GRANDVIEW - Without a quorum, the Grandview Park and Recreation Service Area Board last night informally discussed plans for a new multi-million dollar aquatic center they want to bring before voters in May 2005.
Recent county projections indicate that the election will need 1,200 votes to be validated and of those votes 721, or 60 percent, would have to be "yes" for the bond issue to pass.
A bond issue for a similar facility was narrowly defeated about two years ago. With less than 50 votes separating both sides, the Grandview City Council asked the park and recreation service area board to make a run at passing a similar bond issue, perhaps as soon as 2005.
"If it was 500 votes separating them, than no, we probably wouldn't be trying again," said City Council representative Pam Horner.
She said that since the vote was so close, it told the council that many in the community wanted the aquatic center.
The time to promote the bond is better now, according to City Manager Jim Sewell.
He explained there is a good possibility that voters will not be paying any more for the pool than they are paying right now. Sewell explained that with the Wal-Mart distribution center paying into the city coffers this next year, the residents of the community will see a decrease in their property and school taxes. The actual savings has not been figured out yet, but Sewell said they will be getting hard numbers soon.
Sewell said the city may also be able to save money depending on when they go out to bid. He said bidding in the fall, they may have more competitive bids than other times of the year when there is lots of work to be had. Sewell added that not putting a tight deadline on the contractor could also help save money. Copeland said that officials from TSE, the company that came up with the pool design, said that when asking for bids at the wrong time, contractors have been adding up to 30 percent to construction costs.
The board reviewed "talking points," which outlines three aquatic center options from which voters can choose.
The first option includes a 4-foot deep pool and interactive water toys. The pool is geared towards providing a safe and fun place for younger children to swim. The option includes a pool deck, open lawn areas, parking and a bathhouse.
The cost for the first option is $3.2 million. The property tax levy for the facility would cost the owner of a $100,000 home about $4.26 per month for the next 20 years.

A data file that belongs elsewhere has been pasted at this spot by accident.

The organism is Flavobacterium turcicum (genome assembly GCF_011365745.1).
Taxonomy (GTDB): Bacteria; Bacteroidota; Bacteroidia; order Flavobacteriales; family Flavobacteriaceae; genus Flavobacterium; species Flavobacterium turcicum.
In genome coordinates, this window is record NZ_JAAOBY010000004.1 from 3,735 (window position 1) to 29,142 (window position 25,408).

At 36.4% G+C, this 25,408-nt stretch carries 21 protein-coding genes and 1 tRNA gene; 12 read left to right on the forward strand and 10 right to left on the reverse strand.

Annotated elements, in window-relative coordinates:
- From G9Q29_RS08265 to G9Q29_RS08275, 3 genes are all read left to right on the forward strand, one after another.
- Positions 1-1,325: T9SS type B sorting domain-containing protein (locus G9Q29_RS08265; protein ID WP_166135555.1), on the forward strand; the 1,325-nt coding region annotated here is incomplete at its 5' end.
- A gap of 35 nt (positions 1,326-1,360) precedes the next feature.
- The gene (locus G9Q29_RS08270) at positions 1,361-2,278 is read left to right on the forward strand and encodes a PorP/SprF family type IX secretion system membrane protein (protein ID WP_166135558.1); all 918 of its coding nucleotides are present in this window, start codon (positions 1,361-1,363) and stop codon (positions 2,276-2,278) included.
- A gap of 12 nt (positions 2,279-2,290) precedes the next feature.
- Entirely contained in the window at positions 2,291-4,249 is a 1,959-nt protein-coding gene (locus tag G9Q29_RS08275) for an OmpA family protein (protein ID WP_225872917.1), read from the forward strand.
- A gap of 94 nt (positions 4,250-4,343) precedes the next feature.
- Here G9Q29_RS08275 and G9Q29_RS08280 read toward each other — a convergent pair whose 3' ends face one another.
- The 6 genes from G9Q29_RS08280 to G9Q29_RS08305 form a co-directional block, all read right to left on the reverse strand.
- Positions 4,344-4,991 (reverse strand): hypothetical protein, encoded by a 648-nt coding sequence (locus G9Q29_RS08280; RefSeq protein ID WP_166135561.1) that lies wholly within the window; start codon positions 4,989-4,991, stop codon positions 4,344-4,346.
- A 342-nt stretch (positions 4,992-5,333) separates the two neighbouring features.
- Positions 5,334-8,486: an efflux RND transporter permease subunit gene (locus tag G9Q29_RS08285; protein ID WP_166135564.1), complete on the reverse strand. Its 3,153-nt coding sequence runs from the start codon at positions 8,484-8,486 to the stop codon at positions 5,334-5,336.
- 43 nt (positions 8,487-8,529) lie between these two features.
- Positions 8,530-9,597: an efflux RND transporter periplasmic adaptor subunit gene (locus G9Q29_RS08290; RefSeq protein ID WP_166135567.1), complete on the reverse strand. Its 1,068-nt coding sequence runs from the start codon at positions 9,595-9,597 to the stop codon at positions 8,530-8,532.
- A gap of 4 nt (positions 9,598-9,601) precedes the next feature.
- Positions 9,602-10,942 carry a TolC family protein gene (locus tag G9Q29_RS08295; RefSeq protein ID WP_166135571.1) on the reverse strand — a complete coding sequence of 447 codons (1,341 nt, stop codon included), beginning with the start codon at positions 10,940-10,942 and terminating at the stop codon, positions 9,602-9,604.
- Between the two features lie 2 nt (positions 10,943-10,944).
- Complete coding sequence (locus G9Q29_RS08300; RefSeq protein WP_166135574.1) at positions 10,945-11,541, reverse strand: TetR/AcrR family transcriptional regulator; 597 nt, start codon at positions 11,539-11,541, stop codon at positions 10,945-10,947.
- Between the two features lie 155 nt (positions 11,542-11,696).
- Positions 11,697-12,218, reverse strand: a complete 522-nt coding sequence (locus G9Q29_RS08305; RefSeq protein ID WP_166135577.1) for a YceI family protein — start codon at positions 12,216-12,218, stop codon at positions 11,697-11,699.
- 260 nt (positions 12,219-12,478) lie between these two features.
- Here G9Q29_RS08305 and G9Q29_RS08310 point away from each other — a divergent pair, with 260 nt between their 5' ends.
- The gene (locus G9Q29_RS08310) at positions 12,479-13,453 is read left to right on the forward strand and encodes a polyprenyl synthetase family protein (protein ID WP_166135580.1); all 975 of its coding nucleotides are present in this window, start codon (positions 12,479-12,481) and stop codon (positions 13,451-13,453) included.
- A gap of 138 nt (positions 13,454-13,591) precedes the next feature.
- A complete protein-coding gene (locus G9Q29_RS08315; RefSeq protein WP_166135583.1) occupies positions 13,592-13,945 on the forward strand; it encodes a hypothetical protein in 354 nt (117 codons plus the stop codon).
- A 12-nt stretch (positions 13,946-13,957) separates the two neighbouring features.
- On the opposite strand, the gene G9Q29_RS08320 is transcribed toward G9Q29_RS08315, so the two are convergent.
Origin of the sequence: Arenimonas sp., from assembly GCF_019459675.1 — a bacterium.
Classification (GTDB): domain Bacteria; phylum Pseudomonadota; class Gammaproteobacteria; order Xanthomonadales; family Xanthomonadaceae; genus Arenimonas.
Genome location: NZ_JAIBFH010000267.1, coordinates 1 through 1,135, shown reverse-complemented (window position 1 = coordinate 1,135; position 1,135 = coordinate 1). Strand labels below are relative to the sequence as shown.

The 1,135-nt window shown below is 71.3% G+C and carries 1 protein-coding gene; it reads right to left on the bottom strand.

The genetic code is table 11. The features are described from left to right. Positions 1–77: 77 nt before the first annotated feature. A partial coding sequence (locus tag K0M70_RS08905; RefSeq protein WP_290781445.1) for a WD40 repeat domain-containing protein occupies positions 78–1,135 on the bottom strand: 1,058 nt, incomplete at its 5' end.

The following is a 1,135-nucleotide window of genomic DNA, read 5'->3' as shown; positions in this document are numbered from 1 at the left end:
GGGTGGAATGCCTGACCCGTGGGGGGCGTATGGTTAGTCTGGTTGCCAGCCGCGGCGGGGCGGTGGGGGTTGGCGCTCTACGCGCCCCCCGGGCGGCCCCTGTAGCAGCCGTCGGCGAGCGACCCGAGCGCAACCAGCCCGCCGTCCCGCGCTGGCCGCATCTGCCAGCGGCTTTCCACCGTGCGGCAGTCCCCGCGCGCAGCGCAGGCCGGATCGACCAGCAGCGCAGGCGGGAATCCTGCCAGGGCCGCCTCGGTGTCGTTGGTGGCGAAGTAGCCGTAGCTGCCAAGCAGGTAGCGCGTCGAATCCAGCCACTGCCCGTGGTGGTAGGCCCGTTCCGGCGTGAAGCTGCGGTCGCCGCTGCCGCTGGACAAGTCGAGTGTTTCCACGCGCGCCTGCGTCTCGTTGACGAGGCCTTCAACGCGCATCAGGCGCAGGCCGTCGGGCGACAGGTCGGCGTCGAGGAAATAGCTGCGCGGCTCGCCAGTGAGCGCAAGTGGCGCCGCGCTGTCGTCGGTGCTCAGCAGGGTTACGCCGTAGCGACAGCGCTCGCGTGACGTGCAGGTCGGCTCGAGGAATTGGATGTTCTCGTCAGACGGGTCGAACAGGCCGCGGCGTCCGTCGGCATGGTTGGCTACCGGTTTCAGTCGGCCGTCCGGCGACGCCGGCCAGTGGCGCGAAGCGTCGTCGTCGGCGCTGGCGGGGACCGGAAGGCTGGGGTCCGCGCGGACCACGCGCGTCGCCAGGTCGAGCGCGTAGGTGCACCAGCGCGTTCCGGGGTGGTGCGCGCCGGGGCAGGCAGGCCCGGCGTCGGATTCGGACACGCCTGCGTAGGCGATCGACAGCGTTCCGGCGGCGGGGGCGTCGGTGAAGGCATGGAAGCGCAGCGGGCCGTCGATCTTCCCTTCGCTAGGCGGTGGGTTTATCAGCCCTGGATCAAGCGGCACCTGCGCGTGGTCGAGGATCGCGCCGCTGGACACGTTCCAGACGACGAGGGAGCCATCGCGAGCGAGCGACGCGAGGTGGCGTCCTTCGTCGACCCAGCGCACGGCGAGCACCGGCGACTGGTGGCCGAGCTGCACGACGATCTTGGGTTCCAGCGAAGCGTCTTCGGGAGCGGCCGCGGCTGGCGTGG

Option 2 includes the amenities of option 1, but adds a water slide and a 25-meter outdoor swimming pool. Also included is a concession stand, picnic and playground areas. The cost of option 2 is about $5.2 million. The property tax levy for the facility would cost the owner of a $100,000 home about $6.93 per month.
The third option would offer year-round swimming in Grandview. Besides all of the amenities of options 1 and 2, it adds an indoor swimming pool and indoor and outdoor hot tubs. A sand volleyball court and improvements to the existing tennis courts would also be made. In addition, the option provides a new multi-purpose building, which can be rented for parties and weddings. The third option also allows for a "partnership" facility that could be leased by merchants wanting to sell their products, such as coffee, crafts and Yakima Valley fruit.
The cost of the third option is $6.9 million, which would cost those owning a $100,000 home $9.07 a month.
"Options 1 and 3 are both extremes," said Dave Copeland, chairman of the service area board. "Option 1 doesn't even include a competitive tank."
He added that proponents are really pushing for option 2.
Copeland said also important is tacking down operation costs to run the pool. Since the pool will actually belong to the Grandview Parks and Recreation Service Area, the city wouldn't be required to help sustain the pool in lean years.
Although Option 2 is the one the service area board believes will make money, there are always weather factors and maintenance that could keep the pool from breaking even.
Sewell said the service area board may want to look at developing partnerships with the city, the county and the school district to see if there would be some way for the entities to help float the pool if it doesn't support itself. In surplus years the extra money could be put away for more lean years.
The service area board believes the pool will serve more than just the people of Grandview. With the closest aquatic centers in the Tri-Cities and Moses Lake, they believe they could draw customers from Yakima to Benton City. But even if people from outside the area don't use the facility, Sewell said a Council of Governments' study shows that 58,000 people live within eight miles of Grandview.
"A lot of it is in the rural areas," he said.